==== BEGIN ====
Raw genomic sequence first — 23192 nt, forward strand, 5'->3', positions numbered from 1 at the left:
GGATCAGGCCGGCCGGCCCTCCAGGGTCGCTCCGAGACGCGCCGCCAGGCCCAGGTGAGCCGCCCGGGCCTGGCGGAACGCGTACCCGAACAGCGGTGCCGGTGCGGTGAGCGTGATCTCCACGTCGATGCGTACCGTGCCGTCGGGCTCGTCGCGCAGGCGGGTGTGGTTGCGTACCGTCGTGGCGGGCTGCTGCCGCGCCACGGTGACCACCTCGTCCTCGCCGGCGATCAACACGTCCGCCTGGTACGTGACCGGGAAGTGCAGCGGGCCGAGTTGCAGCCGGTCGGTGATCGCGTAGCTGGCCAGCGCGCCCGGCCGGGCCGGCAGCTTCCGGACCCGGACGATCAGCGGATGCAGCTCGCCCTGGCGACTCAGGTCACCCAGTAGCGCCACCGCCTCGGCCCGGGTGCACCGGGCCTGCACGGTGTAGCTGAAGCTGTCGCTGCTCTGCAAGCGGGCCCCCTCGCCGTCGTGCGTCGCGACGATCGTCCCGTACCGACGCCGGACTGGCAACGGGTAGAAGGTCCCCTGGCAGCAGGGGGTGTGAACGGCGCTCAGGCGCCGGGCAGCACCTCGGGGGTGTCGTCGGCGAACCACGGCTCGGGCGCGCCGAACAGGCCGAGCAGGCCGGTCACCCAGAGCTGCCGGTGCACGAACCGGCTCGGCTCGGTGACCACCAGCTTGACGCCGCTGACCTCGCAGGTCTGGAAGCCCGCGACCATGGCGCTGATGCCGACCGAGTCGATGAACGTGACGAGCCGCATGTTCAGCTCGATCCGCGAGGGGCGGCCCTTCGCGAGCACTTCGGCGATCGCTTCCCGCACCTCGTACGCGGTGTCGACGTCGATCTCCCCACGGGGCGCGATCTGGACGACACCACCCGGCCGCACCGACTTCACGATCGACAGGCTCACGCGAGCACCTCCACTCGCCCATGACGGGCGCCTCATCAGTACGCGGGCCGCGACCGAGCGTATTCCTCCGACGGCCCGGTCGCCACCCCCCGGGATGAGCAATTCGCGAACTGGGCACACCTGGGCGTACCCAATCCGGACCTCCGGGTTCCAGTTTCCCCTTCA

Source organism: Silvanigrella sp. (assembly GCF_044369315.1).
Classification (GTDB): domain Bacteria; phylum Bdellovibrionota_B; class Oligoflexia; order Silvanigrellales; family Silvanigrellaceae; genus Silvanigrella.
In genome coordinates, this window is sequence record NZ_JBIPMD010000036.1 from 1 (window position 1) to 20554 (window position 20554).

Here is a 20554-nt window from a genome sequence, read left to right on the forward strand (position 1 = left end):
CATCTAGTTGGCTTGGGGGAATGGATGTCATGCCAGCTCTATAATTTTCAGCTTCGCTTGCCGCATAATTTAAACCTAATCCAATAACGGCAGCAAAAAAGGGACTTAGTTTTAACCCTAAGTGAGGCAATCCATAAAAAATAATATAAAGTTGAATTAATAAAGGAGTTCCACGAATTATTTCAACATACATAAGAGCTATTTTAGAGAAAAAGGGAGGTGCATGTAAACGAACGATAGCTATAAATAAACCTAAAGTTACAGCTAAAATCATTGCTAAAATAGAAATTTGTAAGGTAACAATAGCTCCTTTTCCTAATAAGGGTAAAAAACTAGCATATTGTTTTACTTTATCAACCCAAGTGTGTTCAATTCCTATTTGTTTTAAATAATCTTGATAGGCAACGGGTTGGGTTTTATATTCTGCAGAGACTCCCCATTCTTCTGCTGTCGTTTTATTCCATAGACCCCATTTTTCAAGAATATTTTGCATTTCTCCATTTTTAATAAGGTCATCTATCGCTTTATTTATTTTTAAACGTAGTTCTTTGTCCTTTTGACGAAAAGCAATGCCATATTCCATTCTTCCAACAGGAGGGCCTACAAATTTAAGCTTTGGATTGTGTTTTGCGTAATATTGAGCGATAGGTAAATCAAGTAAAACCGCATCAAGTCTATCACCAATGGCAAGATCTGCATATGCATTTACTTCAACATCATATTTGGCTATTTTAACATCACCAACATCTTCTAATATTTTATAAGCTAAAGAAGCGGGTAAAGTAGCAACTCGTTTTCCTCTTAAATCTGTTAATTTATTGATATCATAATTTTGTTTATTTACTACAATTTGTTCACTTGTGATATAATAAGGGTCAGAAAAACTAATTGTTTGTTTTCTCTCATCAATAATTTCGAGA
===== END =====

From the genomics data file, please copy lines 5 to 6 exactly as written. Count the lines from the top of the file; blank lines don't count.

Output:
In genome coordinates, this window is sequence record NZ_JBIPMD010000036.1 from 1 (window position 1) to 20554 (window position 20554).

Here is a 20554-nt window from a genome sequence, read left to right on the forward strand (position 1 = left end):